But it also reflected something deeper: There was a growing sense among Mississippians that the flag was just as much a barrier thwarting racial harmony that had long eluded the state.

Still, the old banner has its supporters: Polls showed that nearly half the state wanted to keep it. And the Mississippi Division of the Sons of Confederate Veterans has vowed to campaign against any proposed new flag, figuring that if they cannot restore the old banner, they can at least disrupt the process to replace it.

Proponents of the magnolia flag are optimistic that it will have broad appeal, tapping into broader sense of pride in Mississippi that extends beyond race or other divisions.

“I actually think it’s pretty nice looking,” said Timothy Young, one of the leaders of the Black Lives Matter movement in Mississippi and an activist who pushed for removing the old flag.

He compared the old flag’s role in molding perceptions of the state, which had made outsiders leery, to wearing an off-putting tie in a job interview. “It’s a brand-new tie,” Mr. Young said, “a way to introduce ourselves in a brand-new light.”

Ms. Joe, the designer, noted that the southern magnolia was already the state flower and tree of Mississippi, nicknamed the Magnolia State. The flower is also featured on the sign welcoming motorists driving in on the interstate.

“When I see a magnolia, I think Mississippi,” she said, “and I think home.”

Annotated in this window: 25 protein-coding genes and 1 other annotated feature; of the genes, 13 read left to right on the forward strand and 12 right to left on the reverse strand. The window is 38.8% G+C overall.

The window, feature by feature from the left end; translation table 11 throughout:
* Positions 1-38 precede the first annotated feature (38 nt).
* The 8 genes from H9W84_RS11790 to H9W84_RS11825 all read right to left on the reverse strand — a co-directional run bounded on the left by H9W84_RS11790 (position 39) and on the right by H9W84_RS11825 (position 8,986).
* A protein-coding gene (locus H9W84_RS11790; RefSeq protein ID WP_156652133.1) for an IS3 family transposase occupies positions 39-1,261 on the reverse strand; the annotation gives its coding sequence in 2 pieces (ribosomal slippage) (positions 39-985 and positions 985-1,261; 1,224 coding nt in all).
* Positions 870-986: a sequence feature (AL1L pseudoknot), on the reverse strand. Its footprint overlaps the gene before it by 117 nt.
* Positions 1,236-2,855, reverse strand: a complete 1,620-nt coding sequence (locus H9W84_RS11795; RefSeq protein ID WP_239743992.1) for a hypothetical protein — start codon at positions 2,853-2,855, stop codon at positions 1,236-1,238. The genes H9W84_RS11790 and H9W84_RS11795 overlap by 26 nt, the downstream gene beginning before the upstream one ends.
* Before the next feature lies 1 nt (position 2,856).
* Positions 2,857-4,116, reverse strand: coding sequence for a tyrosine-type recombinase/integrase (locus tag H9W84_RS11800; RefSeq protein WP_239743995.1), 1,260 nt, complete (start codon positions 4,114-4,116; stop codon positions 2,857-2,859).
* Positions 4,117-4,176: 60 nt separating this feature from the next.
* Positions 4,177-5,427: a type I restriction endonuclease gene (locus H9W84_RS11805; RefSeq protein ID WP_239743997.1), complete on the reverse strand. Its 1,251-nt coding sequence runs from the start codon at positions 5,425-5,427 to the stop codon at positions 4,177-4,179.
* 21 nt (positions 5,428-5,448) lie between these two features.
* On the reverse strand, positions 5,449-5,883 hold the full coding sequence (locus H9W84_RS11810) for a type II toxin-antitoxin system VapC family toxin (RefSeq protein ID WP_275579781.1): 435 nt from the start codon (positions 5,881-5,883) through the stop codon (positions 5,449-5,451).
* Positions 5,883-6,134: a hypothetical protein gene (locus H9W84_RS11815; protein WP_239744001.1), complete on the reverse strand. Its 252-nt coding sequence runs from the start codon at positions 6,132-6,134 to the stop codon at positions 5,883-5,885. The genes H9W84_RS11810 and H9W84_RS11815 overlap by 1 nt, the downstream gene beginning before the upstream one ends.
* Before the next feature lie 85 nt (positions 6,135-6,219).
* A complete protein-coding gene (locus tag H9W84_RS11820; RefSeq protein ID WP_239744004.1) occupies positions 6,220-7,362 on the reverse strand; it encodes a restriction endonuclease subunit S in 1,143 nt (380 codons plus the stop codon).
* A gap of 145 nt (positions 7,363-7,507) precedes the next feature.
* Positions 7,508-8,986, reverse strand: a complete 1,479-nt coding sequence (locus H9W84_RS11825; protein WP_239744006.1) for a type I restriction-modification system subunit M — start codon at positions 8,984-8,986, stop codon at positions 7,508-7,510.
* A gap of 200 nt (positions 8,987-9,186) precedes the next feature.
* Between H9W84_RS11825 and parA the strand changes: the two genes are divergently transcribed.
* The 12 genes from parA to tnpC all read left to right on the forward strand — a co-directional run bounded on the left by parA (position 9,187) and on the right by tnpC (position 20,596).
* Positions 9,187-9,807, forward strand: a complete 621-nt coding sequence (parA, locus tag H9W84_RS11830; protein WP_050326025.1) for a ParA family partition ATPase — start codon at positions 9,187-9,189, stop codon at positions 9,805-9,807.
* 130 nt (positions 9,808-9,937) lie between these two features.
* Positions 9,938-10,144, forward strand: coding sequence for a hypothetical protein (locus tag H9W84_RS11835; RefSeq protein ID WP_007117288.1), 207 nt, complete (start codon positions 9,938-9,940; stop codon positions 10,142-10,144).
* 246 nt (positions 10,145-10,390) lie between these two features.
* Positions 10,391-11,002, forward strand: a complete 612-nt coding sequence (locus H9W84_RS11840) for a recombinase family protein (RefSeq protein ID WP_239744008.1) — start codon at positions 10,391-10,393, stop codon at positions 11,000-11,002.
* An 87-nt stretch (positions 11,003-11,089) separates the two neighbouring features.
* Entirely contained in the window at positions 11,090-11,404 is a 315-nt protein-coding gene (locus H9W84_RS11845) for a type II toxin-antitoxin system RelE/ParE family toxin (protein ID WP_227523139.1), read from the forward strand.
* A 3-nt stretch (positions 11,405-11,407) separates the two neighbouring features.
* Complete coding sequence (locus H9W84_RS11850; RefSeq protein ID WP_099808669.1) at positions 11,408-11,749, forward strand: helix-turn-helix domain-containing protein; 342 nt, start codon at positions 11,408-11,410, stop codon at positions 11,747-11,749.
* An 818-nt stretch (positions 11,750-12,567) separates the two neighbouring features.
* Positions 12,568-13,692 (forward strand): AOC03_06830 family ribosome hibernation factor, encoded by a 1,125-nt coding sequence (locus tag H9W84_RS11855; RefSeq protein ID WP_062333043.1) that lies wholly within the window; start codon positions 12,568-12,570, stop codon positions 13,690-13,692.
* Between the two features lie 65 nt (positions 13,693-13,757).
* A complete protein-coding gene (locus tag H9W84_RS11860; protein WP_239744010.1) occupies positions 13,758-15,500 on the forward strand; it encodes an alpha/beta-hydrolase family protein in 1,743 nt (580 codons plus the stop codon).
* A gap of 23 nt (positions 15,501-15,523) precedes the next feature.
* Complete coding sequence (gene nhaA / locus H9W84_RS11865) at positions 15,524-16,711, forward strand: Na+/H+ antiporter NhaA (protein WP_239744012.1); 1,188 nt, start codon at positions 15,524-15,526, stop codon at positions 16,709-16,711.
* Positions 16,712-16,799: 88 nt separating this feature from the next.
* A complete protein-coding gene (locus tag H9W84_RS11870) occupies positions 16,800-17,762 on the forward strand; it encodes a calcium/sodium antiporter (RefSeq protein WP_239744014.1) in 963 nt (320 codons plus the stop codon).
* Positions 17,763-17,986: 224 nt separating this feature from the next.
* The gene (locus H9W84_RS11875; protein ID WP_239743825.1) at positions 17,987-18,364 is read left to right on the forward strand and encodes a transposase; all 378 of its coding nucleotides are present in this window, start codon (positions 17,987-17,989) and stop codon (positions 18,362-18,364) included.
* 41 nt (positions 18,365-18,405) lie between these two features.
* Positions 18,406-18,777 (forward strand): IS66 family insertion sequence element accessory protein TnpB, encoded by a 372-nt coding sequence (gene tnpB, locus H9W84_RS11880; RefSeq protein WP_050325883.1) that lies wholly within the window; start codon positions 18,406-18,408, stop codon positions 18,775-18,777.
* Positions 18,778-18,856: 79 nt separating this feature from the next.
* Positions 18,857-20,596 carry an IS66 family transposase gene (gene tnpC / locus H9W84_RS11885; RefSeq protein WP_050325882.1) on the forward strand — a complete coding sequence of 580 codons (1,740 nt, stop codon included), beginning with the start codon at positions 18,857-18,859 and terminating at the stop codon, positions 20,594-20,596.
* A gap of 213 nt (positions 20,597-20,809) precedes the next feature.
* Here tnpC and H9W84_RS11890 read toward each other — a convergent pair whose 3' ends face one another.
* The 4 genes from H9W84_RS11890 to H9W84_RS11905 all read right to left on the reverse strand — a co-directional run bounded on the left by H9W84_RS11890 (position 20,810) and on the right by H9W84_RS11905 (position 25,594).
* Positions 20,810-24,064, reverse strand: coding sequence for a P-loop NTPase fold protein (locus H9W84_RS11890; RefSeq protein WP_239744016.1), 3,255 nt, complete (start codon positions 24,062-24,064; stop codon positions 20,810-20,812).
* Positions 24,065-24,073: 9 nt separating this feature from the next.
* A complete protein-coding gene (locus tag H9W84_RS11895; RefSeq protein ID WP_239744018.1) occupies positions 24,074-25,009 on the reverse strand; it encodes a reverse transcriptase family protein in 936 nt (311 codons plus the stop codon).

The magnolia flag was chosen over one depicting the “Great Territorial Shield” of 1798, which was cast in Philadelphia, Pa., when Congress established the territory of Mississippi.

In his interpretation of the seal, the designer, Micah Whitson, said the lines at the top represented the waters of the Mississippi River that has long powered the economy and vibrant culture of the state. “It is kind of the meridian of America,” Mr. Whitson said in an interview.

Like its inspiration, the design has a shield with vertical lines formed in groups of three, representing the European empires that had laid claim to Mississippi: the Spanish, the French and the British.

A star rests above the shield, meant as an recognition of the Choctaw Native Americans, who were in Mississippi when the newcomers arrived. The five points on the star represent regions of the state.

Mr. Whitson grew up in Alabama and attended the University of Mississippi. He saw the design as an opportunity, he said, to “celebrate what is beautiful” about the South.

“Any symbol that flies as a flag is only as strong as what it comes to represent,” he said. “We will be the ones who help give it context and help define it for future generations.”